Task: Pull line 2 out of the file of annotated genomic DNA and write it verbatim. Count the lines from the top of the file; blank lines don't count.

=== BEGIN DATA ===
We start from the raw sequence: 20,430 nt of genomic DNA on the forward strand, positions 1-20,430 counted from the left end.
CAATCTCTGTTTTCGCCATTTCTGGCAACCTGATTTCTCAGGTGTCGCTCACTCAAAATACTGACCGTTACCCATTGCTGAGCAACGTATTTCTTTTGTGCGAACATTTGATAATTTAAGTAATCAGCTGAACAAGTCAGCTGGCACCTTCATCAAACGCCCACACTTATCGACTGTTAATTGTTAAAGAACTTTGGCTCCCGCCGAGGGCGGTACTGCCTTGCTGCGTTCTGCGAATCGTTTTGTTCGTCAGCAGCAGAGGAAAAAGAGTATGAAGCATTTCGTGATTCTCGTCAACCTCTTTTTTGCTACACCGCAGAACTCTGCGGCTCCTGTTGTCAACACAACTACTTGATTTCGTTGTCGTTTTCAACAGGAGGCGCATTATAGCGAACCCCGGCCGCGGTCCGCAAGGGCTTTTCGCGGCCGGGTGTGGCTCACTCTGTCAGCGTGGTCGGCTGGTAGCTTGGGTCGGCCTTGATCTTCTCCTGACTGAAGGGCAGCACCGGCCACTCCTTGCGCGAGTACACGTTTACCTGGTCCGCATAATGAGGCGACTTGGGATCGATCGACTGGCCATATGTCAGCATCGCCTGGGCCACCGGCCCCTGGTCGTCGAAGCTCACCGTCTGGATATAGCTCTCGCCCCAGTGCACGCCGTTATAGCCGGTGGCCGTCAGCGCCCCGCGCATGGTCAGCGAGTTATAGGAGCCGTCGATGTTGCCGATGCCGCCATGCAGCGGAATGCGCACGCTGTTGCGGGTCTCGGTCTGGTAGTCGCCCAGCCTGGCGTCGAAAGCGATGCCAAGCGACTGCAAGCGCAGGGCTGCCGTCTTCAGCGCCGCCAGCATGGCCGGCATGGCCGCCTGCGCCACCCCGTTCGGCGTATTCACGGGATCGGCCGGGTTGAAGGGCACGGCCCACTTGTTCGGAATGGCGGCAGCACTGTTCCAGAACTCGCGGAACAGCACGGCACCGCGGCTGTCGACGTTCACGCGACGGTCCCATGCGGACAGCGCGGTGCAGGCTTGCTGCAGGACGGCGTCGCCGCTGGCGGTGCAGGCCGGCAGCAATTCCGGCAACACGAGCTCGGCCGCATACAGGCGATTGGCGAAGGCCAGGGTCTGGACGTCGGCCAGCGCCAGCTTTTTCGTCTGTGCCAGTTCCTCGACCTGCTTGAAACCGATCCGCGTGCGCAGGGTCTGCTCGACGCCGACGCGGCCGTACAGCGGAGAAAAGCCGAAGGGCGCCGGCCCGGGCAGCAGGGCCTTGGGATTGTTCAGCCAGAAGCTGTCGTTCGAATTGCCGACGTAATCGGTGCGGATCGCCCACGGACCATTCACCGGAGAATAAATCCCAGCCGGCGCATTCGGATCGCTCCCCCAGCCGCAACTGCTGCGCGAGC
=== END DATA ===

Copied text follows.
CAATCTCTGTTTTCGCCATTTCTGGCAACCTGATTTCTCAGGTGTCGCTCACTCAAAATACTGACCGTTACCCATTGCTGAGCAACGTATTTCTTTTGTGCGAACATTTGATAATTTAAGTAATCAGCTGAACAAGTCAGCTGGCACCTTCATCAAACGCCCACACTTATCGACTGTTAATTGTTAAAGAACTTTGGCTCCCGCCGAGGGCGGTACTGCCTTGCTGCGTTCTGCGAATCGTTTTGTTCGTCAGCAGCAGAGGAAAAAGAGTATGAAGCATTTCGTGATTCTCGTCAACCTCTTTTTTGCTACACCGCAGAACTCTGCGGCTCCTGTTGTCAACACAACTACTTGATTTCGTTGTCGTTTTCAACAGGAGGCGCATTATAGCGAACCCCGGCCGCGGTCCGCAAGGGCTTTTCGCGGCCGGGTGTGGCTCACTCTGTCAGCGTGGTCGGCTGGTAGCTTGGGTCGGCCTTGATCTTCTCCTGACTGAAGGGCAGCACCGGCCACTCCTTGCGCGAGTACACGTTTACCTGGTCCGCATAATGAGGCGACTTGGGATCGATCGACTGGCCATATGTCAGCATCGCCTGGGCCACCGGCCCCTGGTCGTCGAAGCTCACCGTCTGGATATAGCTCTCGCCCCAGTGCACGCCGTTATAGCCGGTGGCCGTCAGCGCCCCGCGCATGGTCAGCGAGTTATAGGAGCCGTCGATGTTGCCGATGCCGCCATGCAGCGGAATGCGCACGCTGTTGCGGGTCTCGGTCTGGTAGTCGCCCAGCCTGGCGTCGAAAGCGATGCCAAGCGACTGCAAGCGCAGGGCTGCCGTCTTCAGCGCCGCCAGCATGGCCGGCATGGCCGCCTGCGCCACCCCGTTCGGCGTATTCACGGGATCGGCCGGGTTGAAGGGCACGGCCCACTTGTTCGGAATGGCGGCAGCACTGTTCCAGAACTCGCGGAACAGCACGGCACCGCGGCTGTCGACGTTCACGCGACGGTCCCATGCGGACAGCGCGGTGCAGGCTTGCTGCAGGACGGCGTCGCCGCTGGCGGTGCAGGCCGGCAGCAATTCCGGCAACACGAGCTCGGCCGCATACAGGCGATTGGCGAAGGCCAGGGTCTGGACGTCGGCCAGCGCCAGCTTTTTCGTCTGTGCCAGTTCCTCGACCTGCTTGAAACCGATCCGCGTGCGCAGGGTCTGCTCGACGCCGACGCGGCCGTACAGCGGAGAAAAGCCGAAGGGCGCCGGCCCGGGCAGCAGGGCCTTGGGATTGTTCAGCCAGAAGCTGTCGTTCGAATTGCCGACGTAATCGGTGCGGATCGCCCACGGACCATTCACCGGAGAATAAATCCCAGCCGGCGCATTCGGATCGCTCCCCCAGCCGCAACTGCTGCGCGAGC